A DeKalb County grand jury indicted Steven Frisbey for possession of methamphetamine with intent to distribute and for giving a false name. After the trial court denied his motion to suppress, Frisbey waived a jury trial, and the case was presented to the trial court on the basis of stipulated facts and the evidence adduced at the hearing on Frisbey's motion to suppress. The trial court found Frisbey guilty on both counts. Frisbey appeals, challenging the trial court's denial of his motion to suppress evidence and asserting that his convictions must be reversed because the State failed to prove venue. We disagree and affirm.
1. In reviewing the trial court's denial of Frisbey's motion to suppress, we construe the evidence in favor of the court's findings and judgment and adopt the trial court's findings on disputed facts and credibility unless those findings are clearly erroneous. Howard v. State, 233 Ga. App. 861 (505 SE2d 270) (1998)
. So construed, the evidence shows that on April 7, 1997, DeKalb County Police Officer Jerry Carruth responded to a call from the manager of a fast food restaurant regarding a man who had been sitting inside for approximately five hours. Carruth approached Frisbey and asked him why he had been at the restaurant so long. Frisbey responded that he had been dropped off by his father to look for a job in the area and was waiting for his brother to pick him up. Since Frisbey appeared "extremely nervous," Carruth asked to see his identification. In response, Frisbey took out his wallet and showed Carruth an Iowa driver's license with the name "Joshua Paul Loose." According to Carruth, the picture on the driver's license did not appear to be Frisbey.
Before Frisbey put his wallet back in his pocket, Carruth noticed a second picture ID card in the wallet. Carruth asked to see the second ID card, and Frisbey produced a check cashing card with his picture and the name "Steven Ray Frisbey." At this point, the officer believed that Frisbey had given him a false name, and he asked Frisbey to empty his pockets, but Frisbey refused to do so. Upon Carruth s request, however, Frisbey agreed to accompany Carruth to his patrol car where Carruth ran a computer check and learned of a Cobb County warrant for Frisbey's arrest. Carruth called DeKalb Communications and had the warrant verified. When the officer once again asked his name, Frisbey conceded that his real name was Steven Frisbey. Carruth arrested Frisbey both on the Cobb County warrant and for giving a false name. Once Frisbey was placed under arrest, Carruth searched him and found 11.8 grams of methamphetamine in his pockets, along with two plastic bags and a pair of scales.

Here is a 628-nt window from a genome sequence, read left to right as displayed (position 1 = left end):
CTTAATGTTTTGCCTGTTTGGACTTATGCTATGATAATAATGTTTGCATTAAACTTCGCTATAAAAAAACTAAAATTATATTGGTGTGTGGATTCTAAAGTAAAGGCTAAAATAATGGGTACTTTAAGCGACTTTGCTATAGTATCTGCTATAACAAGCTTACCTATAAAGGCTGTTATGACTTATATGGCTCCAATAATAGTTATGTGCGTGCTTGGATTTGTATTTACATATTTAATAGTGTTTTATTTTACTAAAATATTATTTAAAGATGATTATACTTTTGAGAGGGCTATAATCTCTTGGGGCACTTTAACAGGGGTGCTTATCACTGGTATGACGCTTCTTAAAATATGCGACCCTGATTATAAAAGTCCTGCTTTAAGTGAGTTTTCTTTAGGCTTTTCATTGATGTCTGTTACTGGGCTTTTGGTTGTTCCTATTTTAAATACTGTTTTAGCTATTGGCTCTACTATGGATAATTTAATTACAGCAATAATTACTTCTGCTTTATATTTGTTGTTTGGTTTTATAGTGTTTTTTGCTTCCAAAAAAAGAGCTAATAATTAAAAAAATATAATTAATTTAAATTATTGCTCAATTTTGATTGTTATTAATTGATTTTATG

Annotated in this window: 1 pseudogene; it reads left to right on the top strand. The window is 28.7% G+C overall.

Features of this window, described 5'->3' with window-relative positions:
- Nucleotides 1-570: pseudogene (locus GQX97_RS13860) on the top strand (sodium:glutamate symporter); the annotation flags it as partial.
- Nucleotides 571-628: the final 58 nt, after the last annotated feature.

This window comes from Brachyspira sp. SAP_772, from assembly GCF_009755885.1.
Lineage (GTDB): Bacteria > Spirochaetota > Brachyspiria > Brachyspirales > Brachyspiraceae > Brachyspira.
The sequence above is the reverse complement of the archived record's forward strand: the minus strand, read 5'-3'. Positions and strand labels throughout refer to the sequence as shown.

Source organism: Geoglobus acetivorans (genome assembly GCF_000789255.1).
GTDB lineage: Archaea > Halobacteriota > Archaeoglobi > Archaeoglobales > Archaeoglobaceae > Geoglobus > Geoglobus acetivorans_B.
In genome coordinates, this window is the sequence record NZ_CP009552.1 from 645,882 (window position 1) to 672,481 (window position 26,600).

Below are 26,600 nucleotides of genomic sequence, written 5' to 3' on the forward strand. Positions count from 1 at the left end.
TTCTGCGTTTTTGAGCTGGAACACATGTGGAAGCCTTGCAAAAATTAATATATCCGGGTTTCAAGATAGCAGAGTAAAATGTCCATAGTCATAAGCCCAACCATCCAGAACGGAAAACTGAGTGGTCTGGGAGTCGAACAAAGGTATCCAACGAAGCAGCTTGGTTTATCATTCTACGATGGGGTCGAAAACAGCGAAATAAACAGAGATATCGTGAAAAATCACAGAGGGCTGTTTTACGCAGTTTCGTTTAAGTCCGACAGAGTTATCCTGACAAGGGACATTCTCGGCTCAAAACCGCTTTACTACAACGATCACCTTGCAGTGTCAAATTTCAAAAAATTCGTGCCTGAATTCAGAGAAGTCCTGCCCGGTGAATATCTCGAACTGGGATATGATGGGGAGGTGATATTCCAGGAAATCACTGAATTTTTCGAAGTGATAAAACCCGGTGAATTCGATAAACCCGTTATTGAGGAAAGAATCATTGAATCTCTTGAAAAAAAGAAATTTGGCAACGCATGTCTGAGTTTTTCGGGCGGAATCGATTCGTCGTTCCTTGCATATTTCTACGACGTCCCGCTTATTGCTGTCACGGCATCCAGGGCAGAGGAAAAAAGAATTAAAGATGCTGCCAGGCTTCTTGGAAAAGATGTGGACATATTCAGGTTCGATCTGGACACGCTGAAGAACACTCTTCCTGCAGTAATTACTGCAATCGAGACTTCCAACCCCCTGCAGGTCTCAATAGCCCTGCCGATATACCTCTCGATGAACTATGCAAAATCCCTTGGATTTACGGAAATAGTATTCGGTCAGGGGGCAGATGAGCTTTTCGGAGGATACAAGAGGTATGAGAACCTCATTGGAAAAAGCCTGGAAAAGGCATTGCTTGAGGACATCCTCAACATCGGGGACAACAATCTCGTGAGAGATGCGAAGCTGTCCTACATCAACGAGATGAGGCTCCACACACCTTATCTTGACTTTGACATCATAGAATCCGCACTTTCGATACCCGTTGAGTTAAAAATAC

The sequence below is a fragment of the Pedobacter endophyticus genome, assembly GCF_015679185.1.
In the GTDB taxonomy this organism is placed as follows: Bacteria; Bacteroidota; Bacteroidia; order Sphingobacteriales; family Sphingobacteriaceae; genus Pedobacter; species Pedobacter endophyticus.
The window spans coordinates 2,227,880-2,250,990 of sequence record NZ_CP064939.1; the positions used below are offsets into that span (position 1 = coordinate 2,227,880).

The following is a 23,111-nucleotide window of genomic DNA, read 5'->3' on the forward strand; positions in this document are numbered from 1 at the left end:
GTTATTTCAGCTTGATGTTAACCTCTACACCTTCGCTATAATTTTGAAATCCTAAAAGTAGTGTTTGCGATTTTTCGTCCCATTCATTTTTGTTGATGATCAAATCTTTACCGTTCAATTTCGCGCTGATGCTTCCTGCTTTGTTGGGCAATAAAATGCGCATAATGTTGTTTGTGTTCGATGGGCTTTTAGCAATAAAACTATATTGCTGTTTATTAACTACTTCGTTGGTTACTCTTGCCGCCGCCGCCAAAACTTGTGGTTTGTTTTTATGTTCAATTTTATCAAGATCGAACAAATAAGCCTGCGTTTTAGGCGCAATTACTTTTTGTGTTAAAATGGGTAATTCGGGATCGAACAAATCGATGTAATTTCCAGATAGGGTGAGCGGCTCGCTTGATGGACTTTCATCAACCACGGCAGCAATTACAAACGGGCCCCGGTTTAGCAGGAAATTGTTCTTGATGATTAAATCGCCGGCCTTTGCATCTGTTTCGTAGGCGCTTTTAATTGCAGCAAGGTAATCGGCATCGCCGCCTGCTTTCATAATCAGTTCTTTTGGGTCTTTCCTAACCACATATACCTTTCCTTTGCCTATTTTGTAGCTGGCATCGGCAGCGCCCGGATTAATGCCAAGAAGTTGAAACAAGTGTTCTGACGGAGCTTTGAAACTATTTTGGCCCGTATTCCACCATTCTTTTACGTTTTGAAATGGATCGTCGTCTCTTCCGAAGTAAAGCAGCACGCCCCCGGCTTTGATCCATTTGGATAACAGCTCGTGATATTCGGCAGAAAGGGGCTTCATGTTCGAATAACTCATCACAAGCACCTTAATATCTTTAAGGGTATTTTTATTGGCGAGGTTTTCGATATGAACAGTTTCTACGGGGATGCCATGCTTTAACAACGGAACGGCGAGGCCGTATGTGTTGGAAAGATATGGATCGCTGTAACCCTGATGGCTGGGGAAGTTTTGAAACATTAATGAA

Frisbey argues that the trial court erred in refusing to suppress evidence of the methamphetamine since the search that yielded the drugs was predicated upon an unlawful detention. According to Frisbey, the fact that he was sitting in the restaurant for five hours was not sufficiently suspicious activity to warrant questioning and subsequent detention by Carruth.
As an initial matter, we must address whether Carruth's questioning of Frisbey violated the Fourth Amendment. In resolving this issue,
[t]he first question is whether the initial contact between [Frisbey] and Officer [Carruth] constituted a seizure. . . . Contact between police and citizens implicates no Fourth Amendment interest unless in view of all the circumstances surrounding the incident, a reasonable person would have believed that he was not free to leave.
A seizure does not occur simply because a police officer approaches an individual and asks a few questions. Even when officers have no basis for suspecting a particular individual, they may generally ask questions of that individual as long as the police do not convey a message that compliance with their request is required; and so long as a reasonable person would feel free to disregard the police and go about his business, the encounter is consensual and no reasonable suspicion is required.
(Citation omitted.) McGaughey v. State, 222 Ga. App. 477
, 478 (474 SE2d 676
) (1996). Carruth's questioning of Frisbey did not violate the Fourth Amendment unless Frisbey reasonably believed that he was not free to leave. See Pickens, supra.
In this case, the evidence does not support Frisbey's contention that he was not free to leave the restaurant or that he felt compelled to answer Carruth's questions. The evidence shows that Frisbey willingly produced two separate picture IDs with two different names on them. Furthermore, Frisbey's refusal to empty his pockets at Carruth's request suggests that Frisbey did not feel compelled to respond to the officer's inquiries.
Under OCGA 17-5-1
(a), when an officer makes a lawful arrest, he may reasonably search the immediate presence of the arrested person. See State v. Nichols, 225 Ga. App. 609
, 612 (2) (484 SE2d 507
) (1997). In doing so, nothing precludes the officer "from discovering or seizing . . . any item, substance, object, thing, or matter, the possession of which is unlawful, or . . . which is tangible evidence of the commission of a crime against the laws of this state." OCGA 17-5-1
(b). The trial court therefore did not err in refusing to suppress evidence of the methamphetamine found in Frisbey's pockets.
2. In his second enumeration of error, Frisbey asserts that the State failed to establish venue. He did not make venue an issue at trial, however. Although Graves v. State, 269 Ga. 772 (504 SE2d 679) (1998)
states that the filing of a not guilty plea preserves a defendant's appellate challenge to venue, id. at 774 (1), that case also recognizes the general rule that "when the evidence is not conflicting and when no challenge to venue is raised at trial," slight evidence will be sufficient to prove venue. Id. at 773. See also Minter v. State, 258 Ga. 629 (373 SE2d 359) (1988)
; Joiner v. State, 231 Ga. App. 61 (497 SE2d 642) (1998)